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A prominent historian brings the Holocaust under new scrutiny and wonders if the right confluence of modern forces could bring genocide back. Snyder (History/Yale Univ.) polarized academics and other experts on the Holocaust with his study Bloodlands: Europe Between Hitler and Stalin (2010), and he largely continues that line of thinking here as he attempts to contextualize the events that led up to the systematic extermination of 6 million Jews. The author argues that Hitler saw the world in terms of a twisted kind of ecology, one in which he saw Jews as a mistake to be removed. He also glances off the myth of Judeo-Bolshevism, the mistaken concept that Jews were behind the Bolshevik Revolution in Russia, but he admits that there's no excuse for claims of ignorance of these graphic events. "What happened in the second half of 1941 was an accelerating campaign of murder that took a million Jewish lives and apparently convinced the German leadership that all Jews under their control could be eliminated," Snyder writes. "This calamity cannot be explained by stereotypes of passive or community Jews, of orderly or preprogrammed Germans, of beastly or antisemitic locals, or indeed by any other clich, no matter how powerful at the time, or how convenient today. It would have been impossible without a special kind of politics." In addition to probing the intellectual origins of the Final Solution, the author also offers thoughtful portrayals of Jews who survived execution and how institutions and states, as well as specific individuals, were crucial in these rescues. Snyder argues that the Holocaust should stand as a warning for our own future, but his conclusion is rather tepid in its analysis, with simplistic pronouncements that "our forgetfulness convinces us that we are different from Nazis by shrouding the ways that we are the same." A scholarly examination that poses important questions but ultimately offers less in the way of original reportage than Nikolaus Wachsmann's KL (2015). Copyright Kirkus Reviews, used with permission.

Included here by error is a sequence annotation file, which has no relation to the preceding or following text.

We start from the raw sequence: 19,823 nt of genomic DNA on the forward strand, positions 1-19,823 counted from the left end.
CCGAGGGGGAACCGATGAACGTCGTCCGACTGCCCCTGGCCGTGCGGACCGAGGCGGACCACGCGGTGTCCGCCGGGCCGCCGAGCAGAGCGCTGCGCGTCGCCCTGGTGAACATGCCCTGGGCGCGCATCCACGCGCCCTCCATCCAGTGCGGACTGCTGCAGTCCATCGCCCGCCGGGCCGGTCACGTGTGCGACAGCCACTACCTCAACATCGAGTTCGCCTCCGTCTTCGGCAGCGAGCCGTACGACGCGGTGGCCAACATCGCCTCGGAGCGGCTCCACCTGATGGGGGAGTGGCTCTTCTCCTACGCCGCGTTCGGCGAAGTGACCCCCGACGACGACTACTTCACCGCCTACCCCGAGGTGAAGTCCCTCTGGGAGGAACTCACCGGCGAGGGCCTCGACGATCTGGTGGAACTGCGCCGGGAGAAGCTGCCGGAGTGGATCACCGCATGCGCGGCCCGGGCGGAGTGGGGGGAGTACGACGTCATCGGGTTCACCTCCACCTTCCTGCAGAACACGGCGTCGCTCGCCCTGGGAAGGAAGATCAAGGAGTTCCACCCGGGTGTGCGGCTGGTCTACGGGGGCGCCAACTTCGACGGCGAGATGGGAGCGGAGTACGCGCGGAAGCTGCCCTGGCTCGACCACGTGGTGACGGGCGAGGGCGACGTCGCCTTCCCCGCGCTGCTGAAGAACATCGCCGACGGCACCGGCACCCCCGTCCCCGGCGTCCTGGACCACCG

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Robert J. Kleberg Public Library

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